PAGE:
A perfunctory look at his watch to get some idea of how long he had been asleep changed to a stare of disquiet when the watch showed twelve midnight with no movement of the second hand. Taking his smartphone from his pocket his disquiet turned to a concern when the on/off switch had no effect on the dark, blank screen. Pulling his shoulders back and staring around with mock confidence he notices that the area is lit by a strange diffused greyish pink light, as if a distant rising moon was shining and reflecting off the underneath of low hanging clouds, bathing the place in a light that he felt as much as saw. His confidence rapidly dissipates when he looks left towards the graveyard railings to find instead the extremity of his vision, beyond which there was only blackness, the street lights, Kavanagh’s pub and the buildings around it, no longer visible.

With a nervous laugh he looks to his right and a shiver of freight runs through his body when he sees a big slightly stooped figure dressed in a loose fitting, hooded, full length, jet black cassock. He laughs out loud and shouts “ Get the fuck outa here ye bunch of messers, I don’t know how you’re doing this but fair play to ye, ye got me, let’s go to the party”. The figure in black turns his head slowly. His chalk white face, burning burgundy eyes and pure evil grin showing gnarled stained teeth freezes the blood in David’s veins and he passes out, falling backwards on the ground.

He wakes up for the second time that night and the scene in front of him fills him with such terror he tries unsuccessfully to will his mind to let him pass out again. The figure in black, now in full view, is standing over the naked body of a man face down on the slab of a concrete chest tomb, acting as a sacrificial altar. On the other side of the tomb there are three dog like creatures, not hyenas or wolves but a hybrid of both, huge heads and teeth with massive shoulders and chests and the low slinking stance of a hyena, staring expectantly at the figure in black, mouths slightly open, saliva dripping from their jaws. The figure in Black is at least one and a half times the size of a normal man, his huge hands and chalk white face the only things visible. The nail on his right index finger, two inches long, slightly curved with the edges sharpened like a razor blade is shaped like a teaspoon, glowing silver white in the diffused light. Perched on a nearby headstone is a huge black, bird, like a raven but twice the size with a long hooked beak, staring at the scene with unblinking eyes.

The figure in black looks at David and grins widely, showing his gnarled discoloured teeth. He raises his right hand to the sky so that David can see the finger nail that is now glowing on the end of his index finger, reaches around the body lying on the slab and with one swift circular movement cuts through the skin the whole way around the neck. The body has obviously been dead for a number of hours as there is no bleeding, just a brownish red line along the cut. He calls to the Raven with a harsh rasping “CAW” deep in his throat.  The raven flies from its perch and clamps its sharp talons on both sides of the head and with one mighty flap of his huge wings flies backwards, pulling the skin from the skull with a ripping sound like an opening Velcro fastener. The Raven drops the skin in front of the dog like creatures, who remain motionless until the figure in black gives a commanding bark and they devour it in seconds.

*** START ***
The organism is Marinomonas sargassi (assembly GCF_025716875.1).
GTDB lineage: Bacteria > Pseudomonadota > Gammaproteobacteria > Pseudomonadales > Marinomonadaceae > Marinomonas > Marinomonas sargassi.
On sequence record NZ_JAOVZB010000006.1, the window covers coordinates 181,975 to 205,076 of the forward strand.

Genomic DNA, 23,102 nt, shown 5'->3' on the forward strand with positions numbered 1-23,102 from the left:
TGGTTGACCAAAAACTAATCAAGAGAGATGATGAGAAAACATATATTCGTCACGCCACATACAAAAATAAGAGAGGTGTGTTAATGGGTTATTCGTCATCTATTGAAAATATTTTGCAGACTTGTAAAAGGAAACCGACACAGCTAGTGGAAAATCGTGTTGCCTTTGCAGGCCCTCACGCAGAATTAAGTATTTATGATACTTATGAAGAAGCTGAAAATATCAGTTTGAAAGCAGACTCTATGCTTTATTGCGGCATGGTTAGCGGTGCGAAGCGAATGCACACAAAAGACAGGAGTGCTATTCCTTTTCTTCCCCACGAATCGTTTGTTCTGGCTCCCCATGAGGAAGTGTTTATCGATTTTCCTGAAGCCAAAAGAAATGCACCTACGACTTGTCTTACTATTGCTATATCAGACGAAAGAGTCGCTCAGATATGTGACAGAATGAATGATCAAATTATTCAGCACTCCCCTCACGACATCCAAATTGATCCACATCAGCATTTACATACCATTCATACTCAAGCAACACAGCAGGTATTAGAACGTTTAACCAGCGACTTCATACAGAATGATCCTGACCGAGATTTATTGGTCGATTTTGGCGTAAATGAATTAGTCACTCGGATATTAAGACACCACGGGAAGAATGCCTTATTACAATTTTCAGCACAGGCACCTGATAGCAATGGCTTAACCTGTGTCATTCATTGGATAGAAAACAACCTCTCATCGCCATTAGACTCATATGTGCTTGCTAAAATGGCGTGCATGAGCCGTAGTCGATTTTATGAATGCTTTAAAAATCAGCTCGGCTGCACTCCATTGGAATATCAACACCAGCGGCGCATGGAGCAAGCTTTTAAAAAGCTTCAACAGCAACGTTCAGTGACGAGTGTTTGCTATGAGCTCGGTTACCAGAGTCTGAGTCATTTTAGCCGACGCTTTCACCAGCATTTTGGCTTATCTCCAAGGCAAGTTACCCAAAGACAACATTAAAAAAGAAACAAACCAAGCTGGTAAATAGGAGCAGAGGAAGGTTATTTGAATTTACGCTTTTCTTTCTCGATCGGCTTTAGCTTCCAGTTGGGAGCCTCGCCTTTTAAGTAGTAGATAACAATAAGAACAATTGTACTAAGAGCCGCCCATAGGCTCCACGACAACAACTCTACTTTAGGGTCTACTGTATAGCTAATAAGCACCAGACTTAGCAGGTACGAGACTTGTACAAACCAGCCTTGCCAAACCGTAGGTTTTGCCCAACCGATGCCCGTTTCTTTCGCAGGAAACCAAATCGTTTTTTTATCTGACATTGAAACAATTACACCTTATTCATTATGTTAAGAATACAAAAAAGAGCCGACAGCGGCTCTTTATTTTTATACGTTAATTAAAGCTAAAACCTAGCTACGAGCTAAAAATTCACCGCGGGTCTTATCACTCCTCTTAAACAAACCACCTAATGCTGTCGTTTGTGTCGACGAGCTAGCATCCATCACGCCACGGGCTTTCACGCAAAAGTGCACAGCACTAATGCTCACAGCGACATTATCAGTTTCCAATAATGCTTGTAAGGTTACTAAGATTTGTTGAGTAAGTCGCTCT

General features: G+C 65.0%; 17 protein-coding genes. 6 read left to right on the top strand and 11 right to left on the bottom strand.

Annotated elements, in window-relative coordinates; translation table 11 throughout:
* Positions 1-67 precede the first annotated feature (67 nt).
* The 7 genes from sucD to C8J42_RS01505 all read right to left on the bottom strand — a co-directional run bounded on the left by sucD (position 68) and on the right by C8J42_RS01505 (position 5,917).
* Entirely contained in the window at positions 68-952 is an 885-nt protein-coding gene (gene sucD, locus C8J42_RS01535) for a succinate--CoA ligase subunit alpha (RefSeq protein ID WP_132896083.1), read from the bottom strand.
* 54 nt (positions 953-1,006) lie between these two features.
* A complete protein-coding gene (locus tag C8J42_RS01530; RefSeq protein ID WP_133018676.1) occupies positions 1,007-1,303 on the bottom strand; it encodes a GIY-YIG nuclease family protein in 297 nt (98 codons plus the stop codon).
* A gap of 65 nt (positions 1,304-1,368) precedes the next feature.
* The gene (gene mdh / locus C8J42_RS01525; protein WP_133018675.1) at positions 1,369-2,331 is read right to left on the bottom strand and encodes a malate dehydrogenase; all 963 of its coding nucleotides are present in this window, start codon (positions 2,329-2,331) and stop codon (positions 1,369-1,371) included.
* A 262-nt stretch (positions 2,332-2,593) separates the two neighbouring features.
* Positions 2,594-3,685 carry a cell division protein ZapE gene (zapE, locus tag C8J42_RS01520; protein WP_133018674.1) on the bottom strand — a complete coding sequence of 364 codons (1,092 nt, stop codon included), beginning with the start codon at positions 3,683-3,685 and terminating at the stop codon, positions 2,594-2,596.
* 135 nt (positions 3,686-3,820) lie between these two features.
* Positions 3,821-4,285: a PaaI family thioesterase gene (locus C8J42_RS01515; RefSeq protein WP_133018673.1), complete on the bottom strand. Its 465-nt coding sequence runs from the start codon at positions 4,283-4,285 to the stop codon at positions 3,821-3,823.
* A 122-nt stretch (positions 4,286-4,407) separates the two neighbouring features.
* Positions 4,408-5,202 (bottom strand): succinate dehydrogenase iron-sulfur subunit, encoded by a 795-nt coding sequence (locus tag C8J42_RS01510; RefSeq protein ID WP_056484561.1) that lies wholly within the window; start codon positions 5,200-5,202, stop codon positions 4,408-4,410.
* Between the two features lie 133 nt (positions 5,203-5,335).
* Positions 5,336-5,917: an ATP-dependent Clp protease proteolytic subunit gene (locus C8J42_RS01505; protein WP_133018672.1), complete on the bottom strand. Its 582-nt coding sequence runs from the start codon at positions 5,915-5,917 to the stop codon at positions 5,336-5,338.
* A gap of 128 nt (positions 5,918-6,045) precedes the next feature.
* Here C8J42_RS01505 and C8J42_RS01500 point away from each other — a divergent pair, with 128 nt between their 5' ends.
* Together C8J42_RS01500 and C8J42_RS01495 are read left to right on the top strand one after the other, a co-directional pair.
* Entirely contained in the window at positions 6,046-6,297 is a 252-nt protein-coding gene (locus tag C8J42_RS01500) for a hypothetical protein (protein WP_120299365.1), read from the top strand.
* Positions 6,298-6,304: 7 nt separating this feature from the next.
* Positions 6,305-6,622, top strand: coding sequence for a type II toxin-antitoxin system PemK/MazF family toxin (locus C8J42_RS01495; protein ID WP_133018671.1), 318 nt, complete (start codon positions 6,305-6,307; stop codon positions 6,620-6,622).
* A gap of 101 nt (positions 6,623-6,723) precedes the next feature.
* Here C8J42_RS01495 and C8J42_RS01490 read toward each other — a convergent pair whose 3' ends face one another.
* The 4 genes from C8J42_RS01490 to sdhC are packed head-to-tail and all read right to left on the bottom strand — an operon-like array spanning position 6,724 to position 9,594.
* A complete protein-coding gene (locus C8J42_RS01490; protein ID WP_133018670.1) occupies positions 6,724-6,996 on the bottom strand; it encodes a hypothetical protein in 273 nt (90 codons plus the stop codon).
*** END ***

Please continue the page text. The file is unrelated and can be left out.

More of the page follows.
A swift twist and pull separates the head from the torso. He pushes the body from the slab, barks a command and the dog like creatures consume it with ferocious snarling, tearing and ripping, breaking and crunching the bones with a sound like heavy boots on gravel.

He sits down slowly on the slab. The raven flutters its feathers expectantly as he turns the severed head to look at where the face used to be. He looks at the raven with a knowing smile and flicks the right eye from the skull with his long index fingernail. The raven catches and swallows it before it hits the ground, hovers on open wings and repeats the catch and swallow as the left eye is flicked from the skull.

Standing watching this, David has become catatonic, his screaming mind refusing to believe what he is seeing he sinks to the ground and curls up in a foetal position, puts his thumb in his mouth and whimpers for his mother.

Meanwhile, the man in black extends his index finger in front of him and stares at it until it glows bright red. He jambs it into the skull about an inch above the nose and with a circular motion burns through the bone and removes the top of the skull, throwing it to the dog like creatures.

Taking the skull in his huge left hand he calls to the raven with a gentle “caw”. The raven lands on his right forearm and dips its beak into the cavity.  It takes it about thirty minutes to clean every piece of brain and skin from the skull.

Taking a small candle from his cloak he places it in the now empty skull and pausing, he stares at his finger nail until it glows red again, lights the candle and places the skull in the middle of the stone slab.

David’s friends were both surprised and impressed when he hadn’t come back to the party house and decided to walk over to the graveyard when it opened at nine o’clock the following morning. Still drunk, the noise they made laughing and joking loudly as they came through the gate woke David, who jumped up and ran towards them in delight and relief that he had survived the night, even if his nightmare had scarred him half to death. To his surprise they walked straight passed him and stood looking at the Jack o ’lantern that was still glowing faintly on one of the graveyard chest tombs. He shouted at them, “Hey guys, I’m right here, stop fucking messing, I won the bet, I stayed here all night”

They left the graveyard deciding that David had gone home rather than admit that he didn’t stay the night and lost the bet.

Advertisements

Leave a Reply

Fill in your details below or click an icon to log in:

WordPress.com Logo

You are commenting using your WordPress.com account. Log Out /  Change )

Google+ photo

You are commenting using your Google+ account. Log Out /  Change )

Twitter picture

You are commenting using your Twitter account. Log Out /  Change )

Facebook photo

You are commenting using your Facebook account. Log Out /  Change )

Connecting to %s

%d bloggers like this: